Mary giving a gallery talk at 13 Moons Gallery
13 Moons Gallery
Thoughts on Rugs
I use color boldly, with a sure hand, creating strong visual statements in fiber. It is my relationship with color, the use of intensely dyed primaries within large planes and fields of color, which distinguishes my work.
The weaving techniques I use are very basic and as old as time itself. From the first moment I sat at a loom there was not a question in my mind that I was a weaver. Many formative years of art school and art teaching had prepared me to begin telling stories in textiles. It is here that I have spent two decades in pursuit of visual surprise on the flat woven surface.
There is something very timeless and inner-dimensional about the process of weaving. The work takes weeks. As the planet speeds along, the weaver sits hour by hour, day by day, slowly and steadily building a tapestry. No amount of adrenaline, caffeine, or technology alters the pace of the unfolding. To be a weaver is an almost surreal occupation placed against the backdrop of linear time, and the pace, demands, and deadlines of contemporary life. Nothing in the making of a tapestry happens quickly. It is a deep inward breath, a meditative activity that draws you in, not out. One that has triggered my memory of who I am and what I came to do.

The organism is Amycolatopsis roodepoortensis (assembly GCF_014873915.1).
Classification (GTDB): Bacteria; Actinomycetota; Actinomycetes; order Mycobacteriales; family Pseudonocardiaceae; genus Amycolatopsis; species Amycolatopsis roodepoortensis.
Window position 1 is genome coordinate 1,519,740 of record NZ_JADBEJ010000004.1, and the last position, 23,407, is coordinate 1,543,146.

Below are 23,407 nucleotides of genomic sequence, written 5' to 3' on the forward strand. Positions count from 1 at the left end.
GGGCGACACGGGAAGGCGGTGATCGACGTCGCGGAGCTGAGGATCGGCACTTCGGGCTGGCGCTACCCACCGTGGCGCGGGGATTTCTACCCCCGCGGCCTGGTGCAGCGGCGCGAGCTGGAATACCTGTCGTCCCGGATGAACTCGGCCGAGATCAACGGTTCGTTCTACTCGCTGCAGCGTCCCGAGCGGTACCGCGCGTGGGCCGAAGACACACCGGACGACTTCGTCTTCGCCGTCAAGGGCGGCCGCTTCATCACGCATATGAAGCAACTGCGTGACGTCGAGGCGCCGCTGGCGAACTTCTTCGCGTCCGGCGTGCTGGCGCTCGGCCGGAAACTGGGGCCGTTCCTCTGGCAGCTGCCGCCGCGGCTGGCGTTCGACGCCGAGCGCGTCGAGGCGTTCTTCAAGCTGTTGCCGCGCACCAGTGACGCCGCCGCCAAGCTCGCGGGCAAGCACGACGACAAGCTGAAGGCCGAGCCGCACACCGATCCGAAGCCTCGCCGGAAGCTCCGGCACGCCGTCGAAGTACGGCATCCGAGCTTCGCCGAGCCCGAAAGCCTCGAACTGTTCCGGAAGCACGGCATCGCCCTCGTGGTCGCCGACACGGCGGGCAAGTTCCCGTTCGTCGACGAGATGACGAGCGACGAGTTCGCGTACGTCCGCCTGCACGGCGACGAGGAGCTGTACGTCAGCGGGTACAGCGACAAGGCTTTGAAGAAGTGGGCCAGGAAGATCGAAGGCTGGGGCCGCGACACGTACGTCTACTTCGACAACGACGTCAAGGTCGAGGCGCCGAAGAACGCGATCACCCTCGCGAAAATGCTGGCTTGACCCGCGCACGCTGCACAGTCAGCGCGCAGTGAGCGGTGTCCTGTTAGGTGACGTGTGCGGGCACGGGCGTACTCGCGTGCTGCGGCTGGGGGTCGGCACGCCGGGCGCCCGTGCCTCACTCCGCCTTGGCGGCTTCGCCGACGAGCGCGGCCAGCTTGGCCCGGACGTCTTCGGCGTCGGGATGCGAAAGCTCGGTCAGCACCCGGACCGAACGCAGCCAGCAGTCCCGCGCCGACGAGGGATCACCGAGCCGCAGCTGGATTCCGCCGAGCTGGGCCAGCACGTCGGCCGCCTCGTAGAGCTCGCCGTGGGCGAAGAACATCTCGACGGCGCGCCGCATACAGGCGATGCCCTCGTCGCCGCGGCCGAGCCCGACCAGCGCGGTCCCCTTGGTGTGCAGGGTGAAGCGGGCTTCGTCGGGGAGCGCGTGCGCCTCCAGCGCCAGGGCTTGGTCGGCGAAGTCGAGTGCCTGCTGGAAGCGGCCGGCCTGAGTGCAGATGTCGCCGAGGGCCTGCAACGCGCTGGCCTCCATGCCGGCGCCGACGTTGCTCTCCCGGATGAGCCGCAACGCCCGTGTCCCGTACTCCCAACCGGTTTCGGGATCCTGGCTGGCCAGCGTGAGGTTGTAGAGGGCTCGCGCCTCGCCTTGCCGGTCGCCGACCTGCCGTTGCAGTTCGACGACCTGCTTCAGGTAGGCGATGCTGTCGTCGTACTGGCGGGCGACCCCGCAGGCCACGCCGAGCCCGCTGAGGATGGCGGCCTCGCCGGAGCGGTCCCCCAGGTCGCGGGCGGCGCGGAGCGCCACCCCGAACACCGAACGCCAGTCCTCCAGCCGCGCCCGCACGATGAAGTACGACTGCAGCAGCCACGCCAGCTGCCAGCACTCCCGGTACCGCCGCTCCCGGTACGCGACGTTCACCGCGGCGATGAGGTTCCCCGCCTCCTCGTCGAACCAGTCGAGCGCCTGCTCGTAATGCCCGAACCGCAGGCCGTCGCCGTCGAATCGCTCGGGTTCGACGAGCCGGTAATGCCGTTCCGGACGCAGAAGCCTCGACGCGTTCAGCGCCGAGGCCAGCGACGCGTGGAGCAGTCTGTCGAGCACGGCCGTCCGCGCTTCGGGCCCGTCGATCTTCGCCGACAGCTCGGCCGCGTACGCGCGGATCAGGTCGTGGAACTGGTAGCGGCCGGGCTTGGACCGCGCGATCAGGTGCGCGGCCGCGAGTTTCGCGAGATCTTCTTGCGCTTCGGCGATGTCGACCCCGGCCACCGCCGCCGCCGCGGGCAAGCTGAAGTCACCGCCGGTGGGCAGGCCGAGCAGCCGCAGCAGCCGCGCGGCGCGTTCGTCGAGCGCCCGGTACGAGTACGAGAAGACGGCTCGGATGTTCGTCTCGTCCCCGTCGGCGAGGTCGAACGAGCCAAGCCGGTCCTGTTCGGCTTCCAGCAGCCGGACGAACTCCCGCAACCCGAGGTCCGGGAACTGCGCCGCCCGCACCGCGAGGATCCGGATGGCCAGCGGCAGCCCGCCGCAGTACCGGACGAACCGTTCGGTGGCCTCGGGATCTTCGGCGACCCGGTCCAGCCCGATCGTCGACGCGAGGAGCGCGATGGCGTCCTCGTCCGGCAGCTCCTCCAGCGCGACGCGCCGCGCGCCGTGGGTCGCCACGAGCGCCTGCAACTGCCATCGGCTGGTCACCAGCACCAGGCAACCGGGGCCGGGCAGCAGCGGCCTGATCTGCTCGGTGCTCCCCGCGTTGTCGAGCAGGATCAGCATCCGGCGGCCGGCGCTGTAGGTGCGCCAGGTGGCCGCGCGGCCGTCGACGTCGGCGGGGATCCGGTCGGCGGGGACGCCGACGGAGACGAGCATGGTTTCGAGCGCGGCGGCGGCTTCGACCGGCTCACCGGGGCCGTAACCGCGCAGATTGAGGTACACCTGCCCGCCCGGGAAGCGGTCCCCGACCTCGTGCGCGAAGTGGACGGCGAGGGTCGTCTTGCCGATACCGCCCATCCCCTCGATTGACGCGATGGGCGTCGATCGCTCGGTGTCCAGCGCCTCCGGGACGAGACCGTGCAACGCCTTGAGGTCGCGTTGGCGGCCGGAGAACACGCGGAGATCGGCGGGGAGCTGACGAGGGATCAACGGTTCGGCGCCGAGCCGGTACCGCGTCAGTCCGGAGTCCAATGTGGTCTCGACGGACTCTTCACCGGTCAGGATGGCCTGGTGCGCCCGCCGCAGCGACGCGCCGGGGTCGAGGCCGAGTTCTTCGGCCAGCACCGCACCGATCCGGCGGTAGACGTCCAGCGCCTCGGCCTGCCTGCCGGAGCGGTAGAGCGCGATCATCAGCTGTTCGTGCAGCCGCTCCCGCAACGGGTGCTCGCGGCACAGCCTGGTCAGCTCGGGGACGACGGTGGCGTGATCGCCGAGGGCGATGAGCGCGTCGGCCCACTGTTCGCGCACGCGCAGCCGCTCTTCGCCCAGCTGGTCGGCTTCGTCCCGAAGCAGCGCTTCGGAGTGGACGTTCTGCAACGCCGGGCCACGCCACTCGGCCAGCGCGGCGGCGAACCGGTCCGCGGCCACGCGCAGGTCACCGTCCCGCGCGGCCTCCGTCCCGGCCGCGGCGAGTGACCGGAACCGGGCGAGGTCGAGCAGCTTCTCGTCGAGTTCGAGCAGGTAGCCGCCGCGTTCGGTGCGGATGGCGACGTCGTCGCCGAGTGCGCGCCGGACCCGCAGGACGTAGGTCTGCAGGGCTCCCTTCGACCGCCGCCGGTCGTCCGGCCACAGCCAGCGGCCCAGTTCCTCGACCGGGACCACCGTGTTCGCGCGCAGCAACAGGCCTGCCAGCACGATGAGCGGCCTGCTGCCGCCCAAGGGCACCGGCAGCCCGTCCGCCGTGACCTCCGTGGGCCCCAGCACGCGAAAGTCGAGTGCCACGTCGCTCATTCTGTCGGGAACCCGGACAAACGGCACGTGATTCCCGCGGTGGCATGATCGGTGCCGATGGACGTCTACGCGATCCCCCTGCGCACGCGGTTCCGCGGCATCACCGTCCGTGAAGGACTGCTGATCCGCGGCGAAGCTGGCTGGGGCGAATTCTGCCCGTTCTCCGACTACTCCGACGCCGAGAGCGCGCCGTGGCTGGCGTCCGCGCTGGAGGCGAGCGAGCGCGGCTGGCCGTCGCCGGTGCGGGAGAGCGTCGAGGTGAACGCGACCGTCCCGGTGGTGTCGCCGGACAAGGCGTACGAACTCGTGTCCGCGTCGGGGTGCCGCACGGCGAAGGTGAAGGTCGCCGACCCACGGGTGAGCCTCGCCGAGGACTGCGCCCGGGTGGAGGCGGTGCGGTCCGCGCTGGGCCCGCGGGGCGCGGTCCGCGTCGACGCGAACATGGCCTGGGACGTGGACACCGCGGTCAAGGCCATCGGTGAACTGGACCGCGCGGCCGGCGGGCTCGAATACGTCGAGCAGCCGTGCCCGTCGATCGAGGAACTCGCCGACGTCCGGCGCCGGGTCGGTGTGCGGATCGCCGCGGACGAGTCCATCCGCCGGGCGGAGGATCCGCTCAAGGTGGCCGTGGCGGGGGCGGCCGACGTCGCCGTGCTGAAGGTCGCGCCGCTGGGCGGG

My loom is where art and craft merge. A gallery wall full of tapestries begins with dozens of small hand colored drawings. From these visual ideas a woven series evolves, one piece building upon another. I am very interested in archetypal symbols and the influences and play of large saturated fields of color. This has become the language of my storytelling. I've often remarked to clients that the weaving is the grid that holds all the color together. I believe that tapestry is the pictorial and most magical form of cloth. Each tapestry is a single edition, named and uniquely positioned within its particular series.
My work has been influenced by every textile I have seen and touched. A year in South America taught me invaluable lessons about color, cloth and patience. The painter, Mark Rothko, paved the way for my intensity at the dye-pot. Besides being wonderful visual statements, my tapestries are designed, dyed and woven to inspire the senses. The people who own my pieces are drawn to their frequency, the vitality and the presence they seem to hold.
My family and I live in the center of America, on the tall grass Prairie of Nebraska. It is here that I operate a one-woman studio, designing, dyeing and weaving tapestries and rugs. I also enjoy lecturing and teaching. My work can be found in the collections of United States Embassies on three continents, in corporations and boardrooms, and in personal collections and homes.